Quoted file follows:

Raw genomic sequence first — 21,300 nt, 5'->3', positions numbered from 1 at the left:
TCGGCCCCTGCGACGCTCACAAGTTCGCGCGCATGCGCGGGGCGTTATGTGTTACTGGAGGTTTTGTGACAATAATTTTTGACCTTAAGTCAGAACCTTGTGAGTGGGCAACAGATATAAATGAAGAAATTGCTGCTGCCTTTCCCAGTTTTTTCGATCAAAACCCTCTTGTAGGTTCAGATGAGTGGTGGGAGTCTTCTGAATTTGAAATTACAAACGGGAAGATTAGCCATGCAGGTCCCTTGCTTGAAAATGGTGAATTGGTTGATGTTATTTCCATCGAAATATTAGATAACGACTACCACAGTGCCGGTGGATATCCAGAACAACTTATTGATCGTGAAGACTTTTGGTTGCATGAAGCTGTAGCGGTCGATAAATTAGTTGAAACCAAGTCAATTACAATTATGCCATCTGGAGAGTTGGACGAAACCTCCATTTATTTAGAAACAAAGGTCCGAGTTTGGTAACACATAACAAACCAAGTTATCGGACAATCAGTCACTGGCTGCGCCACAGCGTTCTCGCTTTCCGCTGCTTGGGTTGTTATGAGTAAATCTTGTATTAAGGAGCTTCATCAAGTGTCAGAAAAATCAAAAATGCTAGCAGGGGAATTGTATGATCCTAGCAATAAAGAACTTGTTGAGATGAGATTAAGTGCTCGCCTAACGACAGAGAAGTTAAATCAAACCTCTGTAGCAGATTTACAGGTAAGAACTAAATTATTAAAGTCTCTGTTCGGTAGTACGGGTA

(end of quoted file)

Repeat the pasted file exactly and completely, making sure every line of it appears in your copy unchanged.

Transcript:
Raw genomic sequence first — 21,300 nt, 5'->3', positions numbered from 1 at the left:
TCGGCCCCTGCGACGCTCACAAGTTCGCGCGCATGCGCGGGGCGTTATGTGTTACTGGAGGTTTTGTGACAATAATTTTTGACCTTAAGTCAGAACCTTGTGAGTGGGCAACAGATATAAATGAAGAAATTGCTGCTGCCTTTCCCAGTTTTTTCGATCAAAACCCTCTTGTAGGTTCAGATGAGTGGTGGGAGTCTTCTGAATTTGAAATTACAAACGGGAAGATTAGCCATGCAGGTCCCTTGCTTGAAAATGGTGAATTGGTTGATGTTATTTCCATCGAAATATTAGATAACGACTACCACAGTGCCGGTGGATATCCAGAACAACTTATTGATCGTGAAGACTTTTGGTTGCATGAAGCTGTAGCGGTCGATAAATTAGTTGAAACCAAGTCAATTACAATTATGCCATCTGGAGAGTTGGACGAAACCTCCATTTATTTAGAAACAAAGGTCCGAGTTTGGTAACACATAACAAACCAAGTTATCGGACAATCAGTCACTGGCTGCGCCACAGCGTTCTCGCTTTCCGCTGCTTGGGTTGTTATGAGTAAATCTTGTATTAAGGAGCTTCATCAAGTGTCAGAAAAATCAAAAATGCTAGCAGGGGAATTGTATGATCCTAGCAATAAAGAACTTGTTGAGATGAGATTAAGTGCTCGCCTAACGACAGAGAAGTTAAATCAAACCTCTGTAGCAGATTTACAGGTAAGAACTAAATTATTAAAGTCTCTGTTCGGTAGTACGGGTA